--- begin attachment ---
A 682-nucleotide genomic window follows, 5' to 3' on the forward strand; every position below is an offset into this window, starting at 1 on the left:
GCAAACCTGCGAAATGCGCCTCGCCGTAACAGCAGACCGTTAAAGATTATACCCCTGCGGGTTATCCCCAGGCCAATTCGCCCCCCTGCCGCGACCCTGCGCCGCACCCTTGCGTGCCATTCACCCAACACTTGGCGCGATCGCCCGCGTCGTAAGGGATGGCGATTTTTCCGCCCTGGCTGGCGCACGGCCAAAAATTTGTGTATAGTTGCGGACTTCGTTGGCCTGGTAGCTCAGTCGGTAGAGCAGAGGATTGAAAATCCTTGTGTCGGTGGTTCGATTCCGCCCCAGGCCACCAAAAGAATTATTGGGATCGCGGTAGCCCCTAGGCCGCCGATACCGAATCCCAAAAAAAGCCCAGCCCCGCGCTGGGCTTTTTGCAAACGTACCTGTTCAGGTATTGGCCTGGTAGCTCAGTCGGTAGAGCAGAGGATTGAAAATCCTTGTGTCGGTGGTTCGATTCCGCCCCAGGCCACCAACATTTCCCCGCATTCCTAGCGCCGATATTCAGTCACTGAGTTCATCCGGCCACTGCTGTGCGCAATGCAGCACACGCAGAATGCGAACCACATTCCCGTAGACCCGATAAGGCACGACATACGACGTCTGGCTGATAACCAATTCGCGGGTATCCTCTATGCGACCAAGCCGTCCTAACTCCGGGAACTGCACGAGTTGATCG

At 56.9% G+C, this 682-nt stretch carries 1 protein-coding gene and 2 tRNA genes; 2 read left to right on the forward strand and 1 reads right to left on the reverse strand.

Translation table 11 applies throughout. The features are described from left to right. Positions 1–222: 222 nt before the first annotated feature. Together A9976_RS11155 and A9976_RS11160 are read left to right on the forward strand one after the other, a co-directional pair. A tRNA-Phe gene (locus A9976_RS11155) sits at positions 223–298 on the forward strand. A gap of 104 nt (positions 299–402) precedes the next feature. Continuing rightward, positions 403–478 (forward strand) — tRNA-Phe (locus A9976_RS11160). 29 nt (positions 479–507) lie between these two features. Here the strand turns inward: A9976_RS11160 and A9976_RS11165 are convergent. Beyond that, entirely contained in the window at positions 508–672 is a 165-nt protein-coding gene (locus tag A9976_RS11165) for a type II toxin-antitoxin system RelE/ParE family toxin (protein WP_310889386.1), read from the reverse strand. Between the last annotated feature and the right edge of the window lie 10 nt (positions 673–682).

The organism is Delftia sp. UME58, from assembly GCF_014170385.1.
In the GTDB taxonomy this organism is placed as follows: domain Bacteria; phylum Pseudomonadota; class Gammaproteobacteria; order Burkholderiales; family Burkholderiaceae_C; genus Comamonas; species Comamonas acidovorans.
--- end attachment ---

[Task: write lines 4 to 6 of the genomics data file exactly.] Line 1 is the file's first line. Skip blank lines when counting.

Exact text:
Translation table 11 applies throughout. The features are described from left to right. Positions 1–222: 222 nt before the first annotated feature. Together A9976_RS11155 and A9976_RS11160 are read left to right on the forward strand one after the other, a co-directional pair. A tRNA-Phe gene (locus A9976_RS11155) sits at positions 223–298 on the forward strand. A gap of 104 nt (positions 299–402) precedes the next feature. Continuing rightward, positions 403–478 (forward strand) — tRNA-Phe (locus A9976_RS11160). 29 nt (positions 479–507) lie between these two features. Here the strand turns inward: A9976_RS11160 and A9976_RS11165 are convergent. Beyond that, entirely contained in the window at positions 508–672 is a 165-nt protein-coding gene (locus tag A9976_RS11165) for a type II toxin-antitoxin system RelE/ParE family toxin (protein WP_310889386.1), read from the reverse strand. Between the last annotated feature and the right edge of the window lie 10 nt (positions 673–682).

The organism is Delftia sp. UME58, from assembly GCF_014170385.1.
In the GTDB taxonomy this organism is placed as follows: domain Bacteria; phylum Pseudomonadota; class Gammaproteobacteria; order Burkholderiales; family Burkholderiaceae_C; genus Comamonas; species Comamonas acidovorans.